“It’s amazing how variable the experiences can be. We were basically fine. No power loss and yet 8 million people are apparently without power.”
That was how a passerby summed it up to me when our respective paths came to a halt before a downed tree in Riverside Park. It was one of dozens of majestic tress struck down by the massive storm.
Famished animals, many left homeless by the hurricane, forraged for food among the litter of leaves and branches.
In the course of a walk by the river I saw feeding squirrels and starlings, some ducks and even a red-tailed hawk. A group of birders gathered at the 79th Street Boat Basin Cafe to watch storm-tossed ocean birds make their way up the Hudson toward New York Harbor, and ultimately back to the sea.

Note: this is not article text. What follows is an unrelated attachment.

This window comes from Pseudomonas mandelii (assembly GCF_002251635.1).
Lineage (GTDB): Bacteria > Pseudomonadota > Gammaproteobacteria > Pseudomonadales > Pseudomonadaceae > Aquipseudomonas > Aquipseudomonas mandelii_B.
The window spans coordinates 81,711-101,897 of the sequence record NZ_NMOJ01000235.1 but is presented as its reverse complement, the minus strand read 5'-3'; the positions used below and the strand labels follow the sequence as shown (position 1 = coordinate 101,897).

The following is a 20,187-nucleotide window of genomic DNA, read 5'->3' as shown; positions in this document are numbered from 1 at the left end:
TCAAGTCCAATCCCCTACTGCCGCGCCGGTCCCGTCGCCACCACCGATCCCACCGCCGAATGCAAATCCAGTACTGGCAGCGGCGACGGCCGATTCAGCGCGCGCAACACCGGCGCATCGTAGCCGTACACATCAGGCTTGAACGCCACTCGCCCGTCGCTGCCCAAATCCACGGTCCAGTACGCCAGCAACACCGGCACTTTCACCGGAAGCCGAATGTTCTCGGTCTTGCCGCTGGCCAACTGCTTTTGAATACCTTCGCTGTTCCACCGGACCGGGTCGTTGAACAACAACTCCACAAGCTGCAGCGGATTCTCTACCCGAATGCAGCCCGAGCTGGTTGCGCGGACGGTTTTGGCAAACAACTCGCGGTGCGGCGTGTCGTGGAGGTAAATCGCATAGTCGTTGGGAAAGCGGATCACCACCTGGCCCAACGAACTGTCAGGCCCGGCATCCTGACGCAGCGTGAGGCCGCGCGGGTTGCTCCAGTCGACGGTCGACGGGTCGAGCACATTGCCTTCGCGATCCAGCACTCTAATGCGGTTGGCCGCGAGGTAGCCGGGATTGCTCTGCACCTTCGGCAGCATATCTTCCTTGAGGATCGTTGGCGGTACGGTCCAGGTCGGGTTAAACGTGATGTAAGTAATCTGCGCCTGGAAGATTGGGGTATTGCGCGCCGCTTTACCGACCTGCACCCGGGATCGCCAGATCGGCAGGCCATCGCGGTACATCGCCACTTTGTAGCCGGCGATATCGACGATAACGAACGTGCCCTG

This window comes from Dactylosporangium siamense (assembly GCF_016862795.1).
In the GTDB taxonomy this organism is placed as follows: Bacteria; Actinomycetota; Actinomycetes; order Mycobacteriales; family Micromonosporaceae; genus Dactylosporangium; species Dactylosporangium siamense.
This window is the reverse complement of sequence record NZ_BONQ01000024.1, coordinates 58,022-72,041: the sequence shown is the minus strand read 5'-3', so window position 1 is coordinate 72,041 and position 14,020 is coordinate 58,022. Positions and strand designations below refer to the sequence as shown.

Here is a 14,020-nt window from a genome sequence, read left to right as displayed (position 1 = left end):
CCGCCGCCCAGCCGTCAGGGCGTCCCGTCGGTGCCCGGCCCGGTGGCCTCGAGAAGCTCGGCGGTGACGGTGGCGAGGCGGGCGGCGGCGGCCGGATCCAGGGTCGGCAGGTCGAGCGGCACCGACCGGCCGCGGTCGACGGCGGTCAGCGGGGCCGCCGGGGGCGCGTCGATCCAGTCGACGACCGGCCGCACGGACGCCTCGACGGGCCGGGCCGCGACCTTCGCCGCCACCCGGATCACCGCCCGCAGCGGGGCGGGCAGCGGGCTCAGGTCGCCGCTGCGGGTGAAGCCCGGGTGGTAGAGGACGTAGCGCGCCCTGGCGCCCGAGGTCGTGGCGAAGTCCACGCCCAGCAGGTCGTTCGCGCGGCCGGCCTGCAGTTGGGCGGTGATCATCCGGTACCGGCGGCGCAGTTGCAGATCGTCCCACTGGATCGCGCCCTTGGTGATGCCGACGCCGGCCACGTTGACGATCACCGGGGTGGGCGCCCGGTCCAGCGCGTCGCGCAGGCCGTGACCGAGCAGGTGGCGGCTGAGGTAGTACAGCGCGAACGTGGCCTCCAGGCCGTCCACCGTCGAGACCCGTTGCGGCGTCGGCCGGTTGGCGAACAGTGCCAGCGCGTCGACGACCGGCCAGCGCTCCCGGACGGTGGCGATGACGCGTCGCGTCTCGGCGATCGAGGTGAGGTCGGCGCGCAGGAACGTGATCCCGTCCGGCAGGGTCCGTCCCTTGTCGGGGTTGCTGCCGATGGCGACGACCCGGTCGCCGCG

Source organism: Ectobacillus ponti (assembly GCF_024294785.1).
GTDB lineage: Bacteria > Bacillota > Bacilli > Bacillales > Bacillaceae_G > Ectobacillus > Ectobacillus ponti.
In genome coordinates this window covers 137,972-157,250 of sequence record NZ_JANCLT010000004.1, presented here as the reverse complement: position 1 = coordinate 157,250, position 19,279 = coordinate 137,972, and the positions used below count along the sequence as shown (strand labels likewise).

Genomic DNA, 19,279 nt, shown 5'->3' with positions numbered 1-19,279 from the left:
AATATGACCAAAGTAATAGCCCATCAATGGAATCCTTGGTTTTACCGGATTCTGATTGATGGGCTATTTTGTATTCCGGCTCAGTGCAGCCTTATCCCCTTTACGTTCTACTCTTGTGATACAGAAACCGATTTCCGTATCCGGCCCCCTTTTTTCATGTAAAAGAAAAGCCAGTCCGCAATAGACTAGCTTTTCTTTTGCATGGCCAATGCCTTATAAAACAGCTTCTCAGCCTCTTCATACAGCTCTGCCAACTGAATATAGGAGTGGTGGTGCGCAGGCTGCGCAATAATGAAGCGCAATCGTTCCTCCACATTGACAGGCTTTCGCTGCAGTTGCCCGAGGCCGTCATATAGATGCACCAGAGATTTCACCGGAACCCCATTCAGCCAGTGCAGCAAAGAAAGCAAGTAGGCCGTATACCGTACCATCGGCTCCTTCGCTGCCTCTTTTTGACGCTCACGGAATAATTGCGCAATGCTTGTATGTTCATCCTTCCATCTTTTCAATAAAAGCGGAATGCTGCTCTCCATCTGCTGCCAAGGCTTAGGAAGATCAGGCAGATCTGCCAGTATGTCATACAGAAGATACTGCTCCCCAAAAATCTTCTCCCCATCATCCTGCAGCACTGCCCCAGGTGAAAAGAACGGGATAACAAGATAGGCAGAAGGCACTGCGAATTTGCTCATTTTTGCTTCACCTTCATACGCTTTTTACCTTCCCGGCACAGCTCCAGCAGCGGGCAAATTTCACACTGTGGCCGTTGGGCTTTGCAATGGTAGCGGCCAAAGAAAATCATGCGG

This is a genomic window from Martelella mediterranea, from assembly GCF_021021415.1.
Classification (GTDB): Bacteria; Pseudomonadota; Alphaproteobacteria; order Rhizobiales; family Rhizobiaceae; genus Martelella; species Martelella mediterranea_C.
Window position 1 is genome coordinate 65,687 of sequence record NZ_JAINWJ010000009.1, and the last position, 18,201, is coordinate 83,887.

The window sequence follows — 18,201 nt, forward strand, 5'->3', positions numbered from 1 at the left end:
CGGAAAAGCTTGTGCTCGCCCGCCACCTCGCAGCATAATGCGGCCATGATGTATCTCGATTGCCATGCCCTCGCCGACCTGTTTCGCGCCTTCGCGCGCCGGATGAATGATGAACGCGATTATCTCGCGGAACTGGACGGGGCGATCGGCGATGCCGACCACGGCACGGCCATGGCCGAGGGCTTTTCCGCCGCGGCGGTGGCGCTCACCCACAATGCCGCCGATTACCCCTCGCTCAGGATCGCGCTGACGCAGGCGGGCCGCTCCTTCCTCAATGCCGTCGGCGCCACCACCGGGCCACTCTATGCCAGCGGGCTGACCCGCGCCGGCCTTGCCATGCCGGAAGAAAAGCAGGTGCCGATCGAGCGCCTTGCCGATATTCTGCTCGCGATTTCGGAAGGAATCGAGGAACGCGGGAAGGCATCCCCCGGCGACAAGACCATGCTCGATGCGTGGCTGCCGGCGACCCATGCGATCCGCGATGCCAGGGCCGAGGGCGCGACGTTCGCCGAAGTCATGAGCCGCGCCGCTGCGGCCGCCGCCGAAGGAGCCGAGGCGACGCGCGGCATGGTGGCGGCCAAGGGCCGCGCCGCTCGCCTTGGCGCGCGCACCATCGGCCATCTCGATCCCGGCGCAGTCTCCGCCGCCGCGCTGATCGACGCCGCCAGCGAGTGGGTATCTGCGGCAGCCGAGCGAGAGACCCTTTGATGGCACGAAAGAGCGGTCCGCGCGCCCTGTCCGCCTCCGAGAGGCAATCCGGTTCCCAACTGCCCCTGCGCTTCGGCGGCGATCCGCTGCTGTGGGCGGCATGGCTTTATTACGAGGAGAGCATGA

“Storm Petrels and jaegers are things that we wouldn’t ordinarily see here but after hurricanes they often turn up,” said Dr. Richard Fried a veterinarian and local birder.
“A lot of birds that get blown off course never make it back to where they’re supposed to go because they’re exhausted or injured or they’re in the wrong habitat to get food or they’re preyed upon by predators they don’t normally have to defend themselves against.”
According to Fried, The Ornithology Department for the Museum of Natural History has put out a call asking birders to bring the bodies of rare species they might come across to the museum to be added to their collections.
POSTSCRIPT: 1/5/13 Columbia University Journalism School students Matthew Claiborne and Salima Koroma produced this great piece on post-Sandy birding using some of the above footage shot along the Hudson River during and after Sandy.